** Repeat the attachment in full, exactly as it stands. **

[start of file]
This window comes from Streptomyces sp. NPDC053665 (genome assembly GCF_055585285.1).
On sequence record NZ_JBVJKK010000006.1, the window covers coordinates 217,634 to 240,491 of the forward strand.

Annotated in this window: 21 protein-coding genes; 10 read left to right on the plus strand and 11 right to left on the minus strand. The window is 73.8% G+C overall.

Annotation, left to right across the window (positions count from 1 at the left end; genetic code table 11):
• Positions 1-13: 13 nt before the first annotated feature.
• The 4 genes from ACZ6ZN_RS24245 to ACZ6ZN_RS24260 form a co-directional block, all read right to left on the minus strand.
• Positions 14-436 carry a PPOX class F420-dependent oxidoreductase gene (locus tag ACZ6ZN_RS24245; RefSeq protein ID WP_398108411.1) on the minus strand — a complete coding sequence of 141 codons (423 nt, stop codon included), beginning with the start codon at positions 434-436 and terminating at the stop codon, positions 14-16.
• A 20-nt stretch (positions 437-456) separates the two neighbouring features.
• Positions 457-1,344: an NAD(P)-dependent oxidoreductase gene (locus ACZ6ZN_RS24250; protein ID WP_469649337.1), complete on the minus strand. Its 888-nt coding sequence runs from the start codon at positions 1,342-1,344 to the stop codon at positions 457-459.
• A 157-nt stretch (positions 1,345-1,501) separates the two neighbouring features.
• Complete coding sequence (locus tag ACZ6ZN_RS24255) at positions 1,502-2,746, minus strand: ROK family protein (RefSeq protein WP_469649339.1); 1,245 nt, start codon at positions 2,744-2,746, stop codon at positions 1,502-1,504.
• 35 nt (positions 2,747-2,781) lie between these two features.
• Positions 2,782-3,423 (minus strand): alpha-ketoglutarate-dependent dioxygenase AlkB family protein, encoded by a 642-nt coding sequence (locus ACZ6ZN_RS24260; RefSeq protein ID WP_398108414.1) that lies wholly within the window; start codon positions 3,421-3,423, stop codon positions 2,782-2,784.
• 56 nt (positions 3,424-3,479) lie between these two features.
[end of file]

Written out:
This window comes from Streptomyces sp. NPDC053665 (genome assembly GCF_055585285.1).
On sequence record NZ_JBVJKK010000006.1, the window covers coordinates 217,634 to 240,491 of the forward strand.

Annotated in this window: 21 protein-coding genes; 10 read left to right on the plus strand and 11 right to left on the minus strand. The window is 73.8% G+C overall.

Annotation, left to right across the window (positions count from 1 at the left end; genetic code table 11):
• Positions 1-13: 13 nt before the first annotated feature.
• The 4 genes from ACZ6ZN_RS24245 to ACZ6ZN_RS24260 form a co-directional block, all read right to left on the minus strand.
• Positions 14-436 carry a PPOX class F420-dependent oxidoreductase gene (locus tag ACZ6ZN_RS24245; RefSeq protein ID WP_398108411.1) on the minus strand — a complete coding sequence of 141 codons (423 nt, stop codon included), beginning with the start codon at positions 434-436 and terminating at the stop codon, positions 14-16.
• A 20-nt stretch (positions 437-456) separates the two neighbouring features.
• Positions 457-1,344: an NAD(P)-dependent oxidoreductase gene (locus ACZ6ZN_RS24250; protein ID WP_469649337.1), complete on the minus strand. Its 888-nt coding sequence runs from the start codon at positions 1,342-1,344 to the stop codon at positions 457-459.
• A 157-nt stretch (positions 1,345-1,501) separates the two neighbouring features.
• Complete coding sequence (locus tag ACZ6ZN_RS24255) at positions 1,502-2,746, minus strand: ROK family protein (RefSeq protein WP_469649339.1); 1,245 nt, start codon at positions 2,744-2,746, stop codon at positions 1,502-1,504.
• 35 nt (positions 2,747-2,781) lie between these two features.
• Positions 2,782-3,423 (minus strand): alpha-ketoglutarate-dependent dioxygenase AlkB family protein, encoded by a 642-nt coding sequence (locus ACZ6ZN_RS24260; RefSeq protein ID WP_398108414.1) that lies wholly within the window; start codon positions 3,421-3,423, stop codon positions 2,782-2,784.
• 56 nt (positions 3,424-3,479) lie between these two features.